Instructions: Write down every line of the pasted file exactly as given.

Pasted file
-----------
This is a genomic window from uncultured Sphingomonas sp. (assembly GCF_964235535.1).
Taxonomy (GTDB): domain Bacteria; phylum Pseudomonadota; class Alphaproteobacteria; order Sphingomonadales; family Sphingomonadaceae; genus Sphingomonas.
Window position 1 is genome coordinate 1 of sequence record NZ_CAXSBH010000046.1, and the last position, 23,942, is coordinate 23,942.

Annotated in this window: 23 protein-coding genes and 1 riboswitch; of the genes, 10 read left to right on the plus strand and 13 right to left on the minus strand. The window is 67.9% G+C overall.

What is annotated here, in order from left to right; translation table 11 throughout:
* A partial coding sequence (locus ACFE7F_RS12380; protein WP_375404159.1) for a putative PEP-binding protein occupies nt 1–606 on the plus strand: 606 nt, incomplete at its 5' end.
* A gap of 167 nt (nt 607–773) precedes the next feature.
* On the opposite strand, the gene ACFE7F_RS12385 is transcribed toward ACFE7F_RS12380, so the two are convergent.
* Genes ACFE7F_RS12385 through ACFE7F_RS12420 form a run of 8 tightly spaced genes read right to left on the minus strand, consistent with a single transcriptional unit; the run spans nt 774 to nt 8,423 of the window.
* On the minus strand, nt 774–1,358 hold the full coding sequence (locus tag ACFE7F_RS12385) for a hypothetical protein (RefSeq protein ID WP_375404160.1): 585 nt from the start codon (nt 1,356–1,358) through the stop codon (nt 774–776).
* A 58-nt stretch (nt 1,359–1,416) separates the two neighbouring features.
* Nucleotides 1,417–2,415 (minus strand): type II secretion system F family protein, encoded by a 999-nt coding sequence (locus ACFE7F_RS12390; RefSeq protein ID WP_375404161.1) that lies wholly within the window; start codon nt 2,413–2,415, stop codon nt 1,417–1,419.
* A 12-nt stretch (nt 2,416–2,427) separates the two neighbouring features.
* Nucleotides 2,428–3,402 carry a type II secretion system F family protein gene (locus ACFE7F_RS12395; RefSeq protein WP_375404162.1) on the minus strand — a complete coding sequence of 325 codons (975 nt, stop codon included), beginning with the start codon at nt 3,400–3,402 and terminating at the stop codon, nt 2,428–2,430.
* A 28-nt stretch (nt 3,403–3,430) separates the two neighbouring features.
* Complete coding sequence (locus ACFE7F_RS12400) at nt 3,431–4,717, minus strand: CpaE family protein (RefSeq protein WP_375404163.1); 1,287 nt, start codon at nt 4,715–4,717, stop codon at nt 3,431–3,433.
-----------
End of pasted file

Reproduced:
This is a genomic window from uncultured Sphingomonas sp. (assembly GCF_964235535.1).
Taxonomy (GTDB): domain Bacteria; phylum Pseudomonadota; class Alphaproteobacteria; order Sphingomonadales; family Sphingomonadaceae; genus Sphingomonas.
Window position 1 is genome coordinate 1 of sequence record NZ_CAXSBH010000046.1, and the last position, 23,942, is coordinate 23,942.

Annotated in this window: 23 protein-coding genes and 1 riboswitch; of the genes, 10 read left to right on the plus strand and 13 right to left on the minus strand. The window is 67.9% G+C overall.

What is annotated here, in order from left to right; translation table 11 throughout:
* A partial coding sequence (locus ACFE7F_RS12380; protein WP_375404159.1) for a putative PEP-binding protein occupies nt 1–606 on the plus strand: 606 nt, incomplete at its 5' end.
* A gap of 167 nt (nt 607–773) precedes the next feature.
* On the opposite strand, the gene ACFE7F_RS12385 is transcribed toward ACFE7F_RS12380, so the two are convergent.
* Genes ACFE7F_RS12385 through ACFE7F_RS12420 form a run of 8 tightly spaced genes read right to left on the minus strand, consistent with a single transcriptional unit; the run spans nt 774 to nt 8,423 of the window.
* On the minus strand, nt 774–1,358 hold the full coding sequence (locus tag ACFE7F_RS12385) for a hypothetical protein (RefSeq protein ID WP_375404160.1): 585 nt from the start codon (nt 1,356–1,358) through the stop codon (nt 774–776).
* A 58-nt stretch (nt 1,359–1,416) separates the two neighbouring features.
* Nucleotides 1,417–2,415 (minus strand): type II secretion system F family protein, encoded by a 999-nt coding sequence (locus ACFE7F_RS12390; RefSeq protein ID WP_375404161.1) that lies wholly within the window; start codon nt 2,413–2,415, stop codon nt 1,417–1,419.
* A 12-nt stretch (nt 2,416–2,427) separates the two neighbouring features.
* Nucleotides 2,428–3,402 carry a type II secretion system F family protein gene (locus ACFE7F_RS12395; RefSeq protein WP_375404162.1) on the minus strand — a complete coding sequence of 325 codons (975 nt, stop codon included), beginning with the start codon at nt 3,400–3,402 and terminating at the stop codon, nt 2,428–2,430.
* A 28-nt stretch (nt 3,403–3,430) separates the two neighbouring features.
* Complete coding sequence (locus ACFE7F_RS12400) at nt 3,431–4,717, minus strand: CpaE family protein (RefSeq protein WP_375404163.1); 1,287 nt, start codon at nt 4,715–4,717, stop codon at nt 3,431–3,433.